Vertical Field, an Israeli agro-technology company that develops vertical farming systems, announced partnerships with major retail chains in Russia (Magnit) and Ukraine (Varus).

As part of the joint venture, Vertical Field—owned by Israeli businessman Mikhael Mirilashvili—will set up vertical farms inside of the retail partners’ large branches. The first of these opened this month in Dnipro and Krasnodar to provide a steady harvest of healthy greens, which are sold at the retail stores.

Vyacheslav Krasnoyarov, director for in-house production at Magnit Retail Chain, said “produce will reach the shelf in a matter of minutes immediately after being harvested from the vertical farm, and customers will clearly see where the greens came from. This technology is environmentally friendly, optimizes processes and improves product quality.”

Vertical Field’s indoor farm is a mobile unit that grows leafy greens like lettuce, spinach and basil.

The mobile soil-based platform uses 90 percent less water and land than required for growing greenery in a traditional field. LED lights, which can be controlled remotely through an application, are used for intensive growth of greenery and can provide each crop with the precise wavelengths it needs to flourish. The module is also equipped with sensors that allow real-time monitoring of the plants’ condition.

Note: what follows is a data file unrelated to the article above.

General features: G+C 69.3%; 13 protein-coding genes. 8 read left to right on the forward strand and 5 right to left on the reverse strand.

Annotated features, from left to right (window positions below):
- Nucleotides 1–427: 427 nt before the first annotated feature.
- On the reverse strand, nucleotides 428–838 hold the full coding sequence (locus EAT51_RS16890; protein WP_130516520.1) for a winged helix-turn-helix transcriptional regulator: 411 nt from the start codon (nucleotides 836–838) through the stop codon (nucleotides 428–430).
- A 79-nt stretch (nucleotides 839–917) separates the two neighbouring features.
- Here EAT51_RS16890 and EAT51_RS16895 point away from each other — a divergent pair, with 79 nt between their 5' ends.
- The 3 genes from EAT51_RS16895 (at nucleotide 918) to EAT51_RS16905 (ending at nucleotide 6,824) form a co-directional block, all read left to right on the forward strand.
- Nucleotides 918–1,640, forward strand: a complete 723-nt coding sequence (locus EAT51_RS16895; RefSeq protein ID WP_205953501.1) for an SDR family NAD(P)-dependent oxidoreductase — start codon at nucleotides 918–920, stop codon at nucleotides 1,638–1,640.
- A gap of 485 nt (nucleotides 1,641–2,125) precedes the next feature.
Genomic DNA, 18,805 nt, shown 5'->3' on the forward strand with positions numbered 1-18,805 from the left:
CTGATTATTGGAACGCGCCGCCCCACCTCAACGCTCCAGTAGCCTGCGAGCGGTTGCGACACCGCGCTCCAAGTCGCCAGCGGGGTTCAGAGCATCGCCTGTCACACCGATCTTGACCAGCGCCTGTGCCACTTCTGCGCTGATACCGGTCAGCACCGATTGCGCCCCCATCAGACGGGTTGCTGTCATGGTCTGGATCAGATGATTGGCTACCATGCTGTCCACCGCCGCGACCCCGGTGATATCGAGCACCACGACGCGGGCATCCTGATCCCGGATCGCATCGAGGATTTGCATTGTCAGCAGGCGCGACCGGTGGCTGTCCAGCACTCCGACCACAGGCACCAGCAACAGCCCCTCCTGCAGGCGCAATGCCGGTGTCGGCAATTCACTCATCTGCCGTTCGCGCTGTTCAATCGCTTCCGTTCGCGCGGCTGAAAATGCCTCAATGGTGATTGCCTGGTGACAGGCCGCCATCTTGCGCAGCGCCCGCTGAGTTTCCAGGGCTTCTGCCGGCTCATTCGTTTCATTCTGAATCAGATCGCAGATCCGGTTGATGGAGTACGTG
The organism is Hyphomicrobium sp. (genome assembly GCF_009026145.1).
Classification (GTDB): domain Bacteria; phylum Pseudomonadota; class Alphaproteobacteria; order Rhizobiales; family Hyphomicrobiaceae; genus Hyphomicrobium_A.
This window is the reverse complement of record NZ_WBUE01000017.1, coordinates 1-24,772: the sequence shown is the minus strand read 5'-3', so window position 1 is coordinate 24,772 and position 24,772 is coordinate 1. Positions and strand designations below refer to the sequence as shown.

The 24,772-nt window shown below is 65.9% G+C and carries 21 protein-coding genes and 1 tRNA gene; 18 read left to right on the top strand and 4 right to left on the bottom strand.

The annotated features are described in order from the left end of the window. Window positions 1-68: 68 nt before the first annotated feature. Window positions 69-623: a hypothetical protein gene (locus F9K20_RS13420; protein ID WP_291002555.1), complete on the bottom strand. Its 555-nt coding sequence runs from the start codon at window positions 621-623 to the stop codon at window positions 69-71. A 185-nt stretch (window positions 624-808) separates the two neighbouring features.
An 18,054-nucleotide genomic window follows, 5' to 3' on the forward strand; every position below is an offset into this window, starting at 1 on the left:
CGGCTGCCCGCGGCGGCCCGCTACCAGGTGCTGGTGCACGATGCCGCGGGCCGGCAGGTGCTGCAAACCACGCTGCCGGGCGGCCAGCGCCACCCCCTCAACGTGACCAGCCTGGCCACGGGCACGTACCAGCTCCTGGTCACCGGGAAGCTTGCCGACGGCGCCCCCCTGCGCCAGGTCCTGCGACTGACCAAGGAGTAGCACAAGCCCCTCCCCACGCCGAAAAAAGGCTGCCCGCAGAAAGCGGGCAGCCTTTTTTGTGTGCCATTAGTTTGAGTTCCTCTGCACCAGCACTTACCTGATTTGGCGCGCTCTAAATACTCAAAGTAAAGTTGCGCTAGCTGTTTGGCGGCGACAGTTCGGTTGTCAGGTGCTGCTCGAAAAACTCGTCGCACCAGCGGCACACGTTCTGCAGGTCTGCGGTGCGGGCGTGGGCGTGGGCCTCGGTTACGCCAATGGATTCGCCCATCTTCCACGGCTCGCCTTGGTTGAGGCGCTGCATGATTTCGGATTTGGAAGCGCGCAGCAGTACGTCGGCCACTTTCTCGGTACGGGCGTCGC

Harvest is produced every two to three days. Direct sales will reduce logistic costs and supply fresh crops regardless of the season.

Menni Bushuev, vice president of business development of Beer Itzhak Energy, said: “We already have portable vertical farms that grow crops on four walls at various locations throughout the world. In Russia, we are integrating a nursery as well, where seedlings will be grown for about 10 days before they are transferred to our modular growing pods. After approximately three weeks, produce is ready for harvest and sale.

“The vertical farm has been designed to comfortably sit right on-site, adjacent to supermarkets, restaurants, institutions, city centers, hotels, educational institutions and more, he continued. “We have already developed protocols for growing 50 varieties of leafy greens and herbs, six varieties of mushrooms and now the protocol of everyone’s favorite fruit—strawberries—is on the way.”

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